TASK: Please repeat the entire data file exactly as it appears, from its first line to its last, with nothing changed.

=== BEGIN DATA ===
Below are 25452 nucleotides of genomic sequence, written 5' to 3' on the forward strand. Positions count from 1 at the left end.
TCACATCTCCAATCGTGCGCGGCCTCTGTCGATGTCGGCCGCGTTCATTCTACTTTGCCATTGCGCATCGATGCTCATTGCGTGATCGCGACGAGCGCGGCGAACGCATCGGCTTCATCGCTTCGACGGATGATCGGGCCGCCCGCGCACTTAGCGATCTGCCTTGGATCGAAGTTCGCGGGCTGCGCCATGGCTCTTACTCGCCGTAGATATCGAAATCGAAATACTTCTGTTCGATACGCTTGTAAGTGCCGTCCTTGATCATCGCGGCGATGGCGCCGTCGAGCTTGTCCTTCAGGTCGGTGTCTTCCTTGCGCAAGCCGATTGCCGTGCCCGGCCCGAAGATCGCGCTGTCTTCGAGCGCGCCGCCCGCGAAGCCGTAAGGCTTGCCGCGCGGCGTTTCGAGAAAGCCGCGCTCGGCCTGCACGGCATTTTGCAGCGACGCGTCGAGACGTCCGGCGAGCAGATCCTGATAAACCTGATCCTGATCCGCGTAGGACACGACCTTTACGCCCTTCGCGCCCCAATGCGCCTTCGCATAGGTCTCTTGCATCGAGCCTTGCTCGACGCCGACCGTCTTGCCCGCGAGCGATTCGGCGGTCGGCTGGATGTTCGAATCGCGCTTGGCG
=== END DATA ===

Below are 25452 nucleotides of genomic sequence, written 5' to 3' on the forward strand. Positions count from 1 at the left end.
TCACATCTCCAATCGTGCGCGGCCTCTGTCGATGTCGGCCGCGTTCATTCTACTTTGCCATTGCGCATCGATGCTCATTGCGTGATCGCGACGAGCGCGGCGAACGCATCGGCTTCATCGCTTCGACGGATGATCGGGCCGCCCGCGCACTTAGCGATCTGCCTTGGATCGAAGTTCGCGGGCTGCGCCATGGCTCTTACTCGCCGTAGATATCGAAATCGAAATACTTCTGTTCGATACGCTTGTAAGTGCCGTCCTTGATCATCGCGGCGATGGCGCCGTCGAGCTTGTCCTTCAGGTCGGTGTCTTCCTTGCGCAAGCCGATTGCCGTGCCCGGCCCGAAGATCGCGCTGTCTTCGAGCGCGCCGCCCGCGAAGCCGTAAGGCTTGCCGCGCGGCGTTTCGAGAAAGCCGCGCTCGGCCTGCACGGCATTTTGCAGCGACGCGTCGAGACGTCCGGCGAGCAGATCCTGATAAACCTGATCCTGATCCGCGTAGGACACGACCTTTACGCCCTTCGCGCCCCAATGCGCCTTCGCATAGGTCTCTTGCATCGAGCCTTGCTCGACGCCGACCGTCTTGCCCGCGAGCGATTCGGCGGTCGGCTGGATGTTCGAATCGCGCTTGGCG